George Bailey moaned and wrapped his face in his hands.
‘Or that Ernie and his wife, whose marriage you saved, would have been so much more happy apart? How happy they seem now George, without you to intervene.’
Once more, poor old George Bailey moaned.
Clarence continued, warming to his theme: ‘And how could we know that the cure for cancer would be lost when you...’
‘Hang on,’ said George looking suddenly up, ‘what about my kids? You’re not telling me that they’ll grow up to slaughter innocent dozens, or rob banks, or invent horrible diseases. They’re good kids. Darn good kids. And it must mean something in the scheme of things that I’m their father: George Bailey, their father. You can’t possibly claim that things are better off without...’
George shut up. He had seen something. Something that chilled his non-existent heart to its core. For there across the square, holding hands under the pretty lights, were Mary and his kids, Alice and Billy and Ray.
‘My family,’ said George. ‘I don’t understand. How can that be, if... if I never existed?’
He looked at Clarence, who was looking down sheepishly at his shoes.
‘Unless...’ hissed George, the anger burning over him like brandy flames on a pudding.
‘Look,’ said Clarence. ‘You can’t blame Mary. All those nights you were away with work. All those nights. She got lonely, too...’”

(You look down at your hand, and its paper ball. Then you say:)

“It was Christmas Eve in Bedford Falls, and George Bailey (of Bailey and Bailey Savings and Loans) slunk to his knees in despair.
‘Perhaps it would be best,’ he said quietly, ‘if we were to go to back to the bridge?’
Clarence shook his head. ‘Oh there’s no need to go to all that trouble,’ he said pleasantly. ‘These will do fine.’

And the pills clattered loudly into George’s hands, tumbling end on end like falling snow.”

(As you say this last line, you tip out from your hand (noisily onto a saucer) a good two dozen small white pills--maybe aspirin, maybe something else, whatever they are they clearly exceed the recommended daily dose. The little ball of confetti snow has been not so much restored as completely and pharmaceutically transformed. Your guests are shocked. And the night, as the carol says, is still. Then, just as some of your guests begin to laugh nervously, a tiny bell, hung on the Christmas tree, rings brightly and merrily. “Ah!” you nod, with devilish certainty, “you know they say that every time a bell rings, it means another angel got his wings.” And you nod to yourself contentedly and settle back in your chair. Then you gleefully wonder which of your guests will be crossing you off their Christmas card lists this year...)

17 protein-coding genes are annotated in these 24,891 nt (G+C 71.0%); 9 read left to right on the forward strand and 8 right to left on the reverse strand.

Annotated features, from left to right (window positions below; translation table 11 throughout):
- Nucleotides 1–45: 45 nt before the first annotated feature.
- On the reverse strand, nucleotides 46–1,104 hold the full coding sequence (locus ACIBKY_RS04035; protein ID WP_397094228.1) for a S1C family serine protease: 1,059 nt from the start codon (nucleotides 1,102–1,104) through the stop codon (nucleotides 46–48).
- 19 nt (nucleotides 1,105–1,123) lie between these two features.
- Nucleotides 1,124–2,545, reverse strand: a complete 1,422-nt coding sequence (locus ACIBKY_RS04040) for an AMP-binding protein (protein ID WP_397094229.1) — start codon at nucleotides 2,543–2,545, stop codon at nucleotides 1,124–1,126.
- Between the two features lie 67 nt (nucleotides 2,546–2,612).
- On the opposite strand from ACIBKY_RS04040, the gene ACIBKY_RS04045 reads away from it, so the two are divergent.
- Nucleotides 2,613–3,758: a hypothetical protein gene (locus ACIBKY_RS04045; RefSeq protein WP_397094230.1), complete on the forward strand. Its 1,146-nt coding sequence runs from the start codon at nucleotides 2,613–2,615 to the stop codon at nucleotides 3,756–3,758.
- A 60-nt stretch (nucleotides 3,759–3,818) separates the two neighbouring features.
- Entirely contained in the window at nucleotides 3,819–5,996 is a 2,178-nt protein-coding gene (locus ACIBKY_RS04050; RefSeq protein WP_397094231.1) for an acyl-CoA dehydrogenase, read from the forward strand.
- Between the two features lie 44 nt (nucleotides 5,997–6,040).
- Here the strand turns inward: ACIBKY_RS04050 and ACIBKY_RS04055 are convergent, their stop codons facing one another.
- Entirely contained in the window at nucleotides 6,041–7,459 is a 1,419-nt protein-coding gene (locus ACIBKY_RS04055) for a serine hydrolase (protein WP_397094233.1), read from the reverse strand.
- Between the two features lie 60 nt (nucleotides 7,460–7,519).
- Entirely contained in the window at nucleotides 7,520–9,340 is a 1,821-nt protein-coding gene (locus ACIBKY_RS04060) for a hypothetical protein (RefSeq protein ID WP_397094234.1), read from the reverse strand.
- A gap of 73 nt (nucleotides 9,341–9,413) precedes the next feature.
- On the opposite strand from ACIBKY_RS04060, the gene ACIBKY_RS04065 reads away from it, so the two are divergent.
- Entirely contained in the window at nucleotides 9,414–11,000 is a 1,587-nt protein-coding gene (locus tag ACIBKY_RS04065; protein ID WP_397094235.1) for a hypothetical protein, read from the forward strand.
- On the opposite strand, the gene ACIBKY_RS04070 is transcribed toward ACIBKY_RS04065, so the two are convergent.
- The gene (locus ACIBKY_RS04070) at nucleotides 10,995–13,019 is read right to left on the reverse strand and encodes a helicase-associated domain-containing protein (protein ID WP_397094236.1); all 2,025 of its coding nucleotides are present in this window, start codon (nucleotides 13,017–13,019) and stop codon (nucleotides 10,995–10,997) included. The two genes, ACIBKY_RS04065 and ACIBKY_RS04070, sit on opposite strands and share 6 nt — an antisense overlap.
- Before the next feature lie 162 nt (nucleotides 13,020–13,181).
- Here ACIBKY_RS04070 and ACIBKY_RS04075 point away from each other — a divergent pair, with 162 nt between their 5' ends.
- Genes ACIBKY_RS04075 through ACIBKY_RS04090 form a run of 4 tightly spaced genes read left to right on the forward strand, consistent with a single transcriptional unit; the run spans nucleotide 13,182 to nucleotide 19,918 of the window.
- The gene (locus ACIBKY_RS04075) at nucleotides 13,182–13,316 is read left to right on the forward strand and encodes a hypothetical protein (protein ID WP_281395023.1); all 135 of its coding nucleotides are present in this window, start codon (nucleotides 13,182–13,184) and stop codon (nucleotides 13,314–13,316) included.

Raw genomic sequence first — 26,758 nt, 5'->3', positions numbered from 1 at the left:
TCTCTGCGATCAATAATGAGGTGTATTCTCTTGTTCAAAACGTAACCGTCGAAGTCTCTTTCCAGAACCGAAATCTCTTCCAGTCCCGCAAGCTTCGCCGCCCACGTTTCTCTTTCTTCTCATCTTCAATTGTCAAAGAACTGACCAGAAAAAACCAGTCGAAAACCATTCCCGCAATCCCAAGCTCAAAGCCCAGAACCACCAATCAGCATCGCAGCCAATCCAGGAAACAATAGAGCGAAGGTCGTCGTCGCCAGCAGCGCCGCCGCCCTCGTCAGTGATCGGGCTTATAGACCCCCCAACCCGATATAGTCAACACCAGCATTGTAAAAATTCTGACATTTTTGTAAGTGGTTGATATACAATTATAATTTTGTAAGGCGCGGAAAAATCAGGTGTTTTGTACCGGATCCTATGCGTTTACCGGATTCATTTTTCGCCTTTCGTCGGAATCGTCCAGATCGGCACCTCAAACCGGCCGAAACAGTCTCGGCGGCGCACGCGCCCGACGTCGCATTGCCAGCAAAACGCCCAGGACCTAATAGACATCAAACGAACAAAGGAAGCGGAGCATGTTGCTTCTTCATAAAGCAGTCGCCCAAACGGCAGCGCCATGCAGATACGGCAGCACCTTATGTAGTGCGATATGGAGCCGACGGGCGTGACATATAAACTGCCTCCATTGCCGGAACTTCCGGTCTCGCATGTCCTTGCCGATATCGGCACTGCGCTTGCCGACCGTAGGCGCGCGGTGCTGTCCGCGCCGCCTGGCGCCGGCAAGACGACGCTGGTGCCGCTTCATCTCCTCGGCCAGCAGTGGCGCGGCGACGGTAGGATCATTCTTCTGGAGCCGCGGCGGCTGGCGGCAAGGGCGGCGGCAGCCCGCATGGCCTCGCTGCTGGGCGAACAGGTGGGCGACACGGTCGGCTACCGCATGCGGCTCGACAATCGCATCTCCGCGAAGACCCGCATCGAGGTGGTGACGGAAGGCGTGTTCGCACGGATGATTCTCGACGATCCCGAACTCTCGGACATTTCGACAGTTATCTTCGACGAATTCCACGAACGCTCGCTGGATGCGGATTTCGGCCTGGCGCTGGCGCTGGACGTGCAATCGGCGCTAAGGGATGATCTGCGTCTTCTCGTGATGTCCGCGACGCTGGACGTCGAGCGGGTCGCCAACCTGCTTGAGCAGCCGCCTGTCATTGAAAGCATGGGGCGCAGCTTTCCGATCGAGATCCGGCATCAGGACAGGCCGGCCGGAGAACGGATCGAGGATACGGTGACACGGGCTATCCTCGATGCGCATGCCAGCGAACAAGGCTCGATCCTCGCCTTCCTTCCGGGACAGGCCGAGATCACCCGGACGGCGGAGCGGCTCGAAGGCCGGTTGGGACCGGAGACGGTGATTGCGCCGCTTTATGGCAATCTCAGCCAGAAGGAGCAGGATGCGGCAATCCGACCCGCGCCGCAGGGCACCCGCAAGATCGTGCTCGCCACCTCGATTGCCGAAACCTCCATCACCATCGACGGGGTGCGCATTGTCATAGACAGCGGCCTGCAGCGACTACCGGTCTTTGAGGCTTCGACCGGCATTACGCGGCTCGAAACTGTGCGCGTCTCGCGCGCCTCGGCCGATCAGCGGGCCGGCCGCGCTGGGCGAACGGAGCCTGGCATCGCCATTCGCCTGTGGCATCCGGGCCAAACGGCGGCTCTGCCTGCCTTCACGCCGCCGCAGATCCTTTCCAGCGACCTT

Warmest yuletide regards,

Caleb Strange.
-- QCiC --
Seance
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Caleb,

I just watched It's A Wonderful Life last night, and your twisted mind perfectly ricochets the story to an unexpected corner!

I doff my hat to you and say, "Good fortune to you in the coming year!"
Peter Marucci
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Caleb,
It's a wonderful yarn!

I'm already thinking of further embellishments in which Old Man Potter is the savior of the town!

Capra (who was not a particularly likeable person) would probably approve heartily!

cheers,
Peter Marucci
showtimecol@aol.com
David de Leon
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Thanks Caleb, I enjoyed your story very much, and greatly appreciated the manner in which the transformation fit the story; a handful of paper shreds (snow) becoming the suicidal dose of pills is emotionally very strong! The reason it is so strong, I believe, is that it contains a double surprise: the narrative surprise of how the story will end in suicide, and the magical surprise of the transformation itself. I think there is a lesson to be learned about routining here.
Mark Rough
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I bow before the master. Great story Caleb. My wife wants to know why I'm laughing so hard.

Mark
What would Wavy do?
Lee Darrow
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Being only one of two human beings in the United States (and perhaps the English speaking world) who has never watched this film, I can heartily appreciate your tale, Caleb!

Your surname is distinctly appropriate!

I am, frankly, in awe of anyone who can do such a neat job on such a smarmy flick!

Well done, young Jedi!

Lee Darrow, C.Ht.
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<BR>"Because NICE Matters!"
Caleb Strange
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Many many thanks everybody for your kind words--I'm so happy that people liked this routine.

I love Peter's idea of developing the premise so that old man Potter becomes the saviour of the town! Maybe the neon signs and seedy bars were just what Bedford Falls needed in the wider scheme of things? Jimmy Stewart's character may not be in the best position to tell. There's probably a difference, at least some of the time, between what we call 'good' and what, for want of a better word, is actually 'right.'